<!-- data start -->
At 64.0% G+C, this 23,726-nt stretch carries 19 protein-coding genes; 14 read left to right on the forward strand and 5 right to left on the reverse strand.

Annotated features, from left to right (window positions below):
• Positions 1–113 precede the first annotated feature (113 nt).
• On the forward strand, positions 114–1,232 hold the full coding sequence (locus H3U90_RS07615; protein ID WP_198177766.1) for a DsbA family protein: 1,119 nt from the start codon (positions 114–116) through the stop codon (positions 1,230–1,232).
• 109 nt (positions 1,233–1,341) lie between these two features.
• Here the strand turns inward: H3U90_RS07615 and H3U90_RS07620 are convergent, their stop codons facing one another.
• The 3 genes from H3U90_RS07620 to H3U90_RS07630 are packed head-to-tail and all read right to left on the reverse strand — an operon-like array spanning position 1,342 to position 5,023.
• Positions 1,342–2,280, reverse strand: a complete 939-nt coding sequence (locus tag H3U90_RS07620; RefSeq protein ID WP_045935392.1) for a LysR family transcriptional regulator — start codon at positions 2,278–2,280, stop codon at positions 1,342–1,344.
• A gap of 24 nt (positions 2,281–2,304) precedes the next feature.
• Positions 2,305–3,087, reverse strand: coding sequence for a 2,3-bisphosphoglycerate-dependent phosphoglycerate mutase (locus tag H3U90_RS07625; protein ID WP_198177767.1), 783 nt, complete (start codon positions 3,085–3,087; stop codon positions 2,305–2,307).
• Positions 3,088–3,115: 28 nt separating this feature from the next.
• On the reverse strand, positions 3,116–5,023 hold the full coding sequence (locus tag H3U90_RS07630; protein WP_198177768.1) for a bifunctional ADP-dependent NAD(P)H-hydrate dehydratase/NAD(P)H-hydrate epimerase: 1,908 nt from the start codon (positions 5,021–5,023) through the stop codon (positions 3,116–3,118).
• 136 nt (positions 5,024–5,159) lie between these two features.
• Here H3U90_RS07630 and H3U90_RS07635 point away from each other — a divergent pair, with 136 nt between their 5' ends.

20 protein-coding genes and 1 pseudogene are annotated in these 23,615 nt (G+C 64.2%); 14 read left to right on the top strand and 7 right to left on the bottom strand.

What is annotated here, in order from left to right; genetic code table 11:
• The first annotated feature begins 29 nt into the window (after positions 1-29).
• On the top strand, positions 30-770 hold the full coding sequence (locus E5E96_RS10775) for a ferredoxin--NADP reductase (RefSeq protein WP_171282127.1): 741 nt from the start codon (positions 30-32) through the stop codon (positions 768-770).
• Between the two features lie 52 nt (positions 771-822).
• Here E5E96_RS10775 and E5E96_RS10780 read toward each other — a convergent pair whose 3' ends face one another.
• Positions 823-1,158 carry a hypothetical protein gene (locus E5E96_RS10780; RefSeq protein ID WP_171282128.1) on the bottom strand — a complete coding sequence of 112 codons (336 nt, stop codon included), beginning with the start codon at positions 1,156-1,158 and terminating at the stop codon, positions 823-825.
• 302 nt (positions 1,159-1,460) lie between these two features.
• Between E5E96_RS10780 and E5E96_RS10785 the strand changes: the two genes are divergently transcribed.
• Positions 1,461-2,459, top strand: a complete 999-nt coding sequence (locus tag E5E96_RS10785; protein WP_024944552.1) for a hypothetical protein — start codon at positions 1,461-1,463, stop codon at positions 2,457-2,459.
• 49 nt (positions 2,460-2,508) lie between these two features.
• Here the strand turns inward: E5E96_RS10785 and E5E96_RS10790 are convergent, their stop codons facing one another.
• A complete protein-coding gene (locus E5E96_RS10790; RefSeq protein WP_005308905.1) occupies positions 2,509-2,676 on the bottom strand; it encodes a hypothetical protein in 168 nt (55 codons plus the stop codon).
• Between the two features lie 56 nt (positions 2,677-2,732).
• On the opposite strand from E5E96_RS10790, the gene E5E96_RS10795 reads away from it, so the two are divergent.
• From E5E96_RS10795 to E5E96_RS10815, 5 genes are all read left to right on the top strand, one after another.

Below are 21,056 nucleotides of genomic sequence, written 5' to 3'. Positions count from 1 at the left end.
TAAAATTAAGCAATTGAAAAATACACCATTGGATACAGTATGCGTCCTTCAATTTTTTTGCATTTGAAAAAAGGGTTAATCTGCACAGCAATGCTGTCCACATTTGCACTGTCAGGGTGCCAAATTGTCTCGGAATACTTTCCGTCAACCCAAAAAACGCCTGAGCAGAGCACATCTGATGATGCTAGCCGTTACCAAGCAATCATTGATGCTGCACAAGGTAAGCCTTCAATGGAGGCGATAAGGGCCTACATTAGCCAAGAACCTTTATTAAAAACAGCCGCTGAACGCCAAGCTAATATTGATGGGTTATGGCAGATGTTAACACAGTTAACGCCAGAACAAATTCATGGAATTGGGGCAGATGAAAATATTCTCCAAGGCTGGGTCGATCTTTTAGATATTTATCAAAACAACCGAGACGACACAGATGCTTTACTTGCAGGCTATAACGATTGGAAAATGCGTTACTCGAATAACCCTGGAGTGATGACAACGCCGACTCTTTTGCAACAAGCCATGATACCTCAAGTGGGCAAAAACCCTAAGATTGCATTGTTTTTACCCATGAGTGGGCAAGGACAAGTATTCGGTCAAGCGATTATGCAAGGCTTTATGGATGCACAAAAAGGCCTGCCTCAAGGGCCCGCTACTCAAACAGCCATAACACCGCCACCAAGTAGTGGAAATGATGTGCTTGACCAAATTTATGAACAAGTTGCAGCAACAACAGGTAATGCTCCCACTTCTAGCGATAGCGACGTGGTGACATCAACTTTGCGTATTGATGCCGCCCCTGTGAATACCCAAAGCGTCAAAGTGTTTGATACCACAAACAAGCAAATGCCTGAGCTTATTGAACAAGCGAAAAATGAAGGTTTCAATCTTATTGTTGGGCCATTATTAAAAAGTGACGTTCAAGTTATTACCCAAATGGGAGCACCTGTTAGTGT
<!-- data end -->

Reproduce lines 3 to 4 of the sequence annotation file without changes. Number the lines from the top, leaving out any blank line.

• Positions 1–113 precede the first annotated feature (113 nt).
• On the forward strand, positions 114–1,232 hold the full coding sequence (locus H3U90_RS07615; protein ID WP_198177766.1) for a DsbA family protein: 1,119 nt from the start codon (positions 114–116) through the stop codon (positions 1,230–1,232).